What do you want others to know about lupus?
Honestly what I want others to know about Lupus is that I want others to know about Lupus. Lupus is so overlooked as the chronic illness it is and I believe that if people took the time to share what they know a difference can really be made. For the longest time I have been a silent voice about Lupus but have recently realized I have a story to tell.
Why is lupus a cruel mystery to you?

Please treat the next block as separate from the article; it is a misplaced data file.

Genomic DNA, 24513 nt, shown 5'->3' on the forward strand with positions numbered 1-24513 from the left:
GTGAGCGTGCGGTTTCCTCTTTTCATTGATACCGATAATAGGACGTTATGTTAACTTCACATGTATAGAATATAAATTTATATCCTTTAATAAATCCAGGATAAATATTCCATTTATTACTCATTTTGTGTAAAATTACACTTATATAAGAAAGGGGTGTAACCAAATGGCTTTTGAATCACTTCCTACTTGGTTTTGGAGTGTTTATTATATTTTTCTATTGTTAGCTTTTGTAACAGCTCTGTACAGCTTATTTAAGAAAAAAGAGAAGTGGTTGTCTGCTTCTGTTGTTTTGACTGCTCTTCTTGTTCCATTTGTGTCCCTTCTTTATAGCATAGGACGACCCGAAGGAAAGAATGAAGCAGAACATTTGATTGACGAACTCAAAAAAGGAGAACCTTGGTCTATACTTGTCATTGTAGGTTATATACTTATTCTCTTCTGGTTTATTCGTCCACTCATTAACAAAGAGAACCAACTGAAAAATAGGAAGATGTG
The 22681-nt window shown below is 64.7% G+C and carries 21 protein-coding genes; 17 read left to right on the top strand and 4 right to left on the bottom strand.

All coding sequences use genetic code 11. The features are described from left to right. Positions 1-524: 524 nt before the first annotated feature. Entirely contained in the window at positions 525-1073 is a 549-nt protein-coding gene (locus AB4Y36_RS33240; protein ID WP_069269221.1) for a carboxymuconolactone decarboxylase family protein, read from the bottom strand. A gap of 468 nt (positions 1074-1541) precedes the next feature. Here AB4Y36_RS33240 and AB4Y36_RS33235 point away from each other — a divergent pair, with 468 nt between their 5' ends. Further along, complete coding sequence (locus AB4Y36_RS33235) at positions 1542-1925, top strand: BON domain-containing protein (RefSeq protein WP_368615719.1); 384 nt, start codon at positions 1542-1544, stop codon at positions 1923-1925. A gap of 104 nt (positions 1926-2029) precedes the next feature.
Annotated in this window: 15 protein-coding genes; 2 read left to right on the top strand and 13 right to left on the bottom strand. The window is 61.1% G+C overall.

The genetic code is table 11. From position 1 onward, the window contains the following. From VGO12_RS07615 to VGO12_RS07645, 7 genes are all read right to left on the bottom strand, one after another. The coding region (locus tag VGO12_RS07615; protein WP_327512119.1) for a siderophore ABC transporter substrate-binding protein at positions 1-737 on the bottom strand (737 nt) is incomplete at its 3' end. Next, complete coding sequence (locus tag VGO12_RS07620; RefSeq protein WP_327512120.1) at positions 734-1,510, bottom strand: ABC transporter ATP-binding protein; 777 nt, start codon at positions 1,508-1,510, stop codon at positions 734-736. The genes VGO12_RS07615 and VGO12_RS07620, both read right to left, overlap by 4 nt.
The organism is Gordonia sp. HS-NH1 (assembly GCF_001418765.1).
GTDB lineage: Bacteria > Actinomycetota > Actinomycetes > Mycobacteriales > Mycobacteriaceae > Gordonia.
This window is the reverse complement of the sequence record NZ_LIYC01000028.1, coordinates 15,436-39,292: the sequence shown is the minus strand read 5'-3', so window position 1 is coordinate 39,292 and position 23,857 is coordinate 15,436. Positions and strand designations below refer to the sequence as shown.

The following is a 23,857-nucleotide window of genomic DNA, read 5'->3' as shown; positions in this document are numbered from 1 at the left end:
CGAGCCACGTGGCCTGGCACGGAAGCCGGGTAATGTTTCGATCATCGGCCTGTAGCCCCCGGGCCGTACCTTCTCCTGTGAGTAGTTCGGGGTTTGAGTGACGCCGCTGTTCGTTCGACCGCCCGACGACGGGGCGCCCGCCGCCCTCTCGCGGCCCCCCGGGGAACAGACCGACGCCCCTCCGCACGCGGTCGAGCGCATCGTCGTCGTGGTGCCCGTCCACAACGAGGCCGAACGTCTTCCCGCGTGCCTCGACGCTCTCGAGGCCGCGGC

Diagnosed at age 23; my mother, Desiree Shaughnessy has been fighting Lupus for about 19 years. At age ten, I can wrap bandages and take blood pressure. By twelve I can flush a stint, give shots, work an IV machine and sort medicine. I have never known anything different. When people ask, I give them my constant answer: Lupus is an autoimmune disease that occurs when the body's tissues are attacked by its own immune system; in my mother’s case, her kidneys. I have learned what to say and when to say it, and when to say nothing at all. In seventh grade science, we learn about veins but I think about her fistula. In eighth grade we learn about transplants, but I think about the two that failed her, that failed our family. Today, at age 19, I am training to give my mother dialysis at home and a nursing student ending my first year of college. I could go on endlessly about how Lupus has impacted my family and I but I would rather speak on how it hasn’t. We are strong survivors. If one of us fights Lupus we all fight Lupus. Our family has Lupus, but Lupus doesn’t have us.
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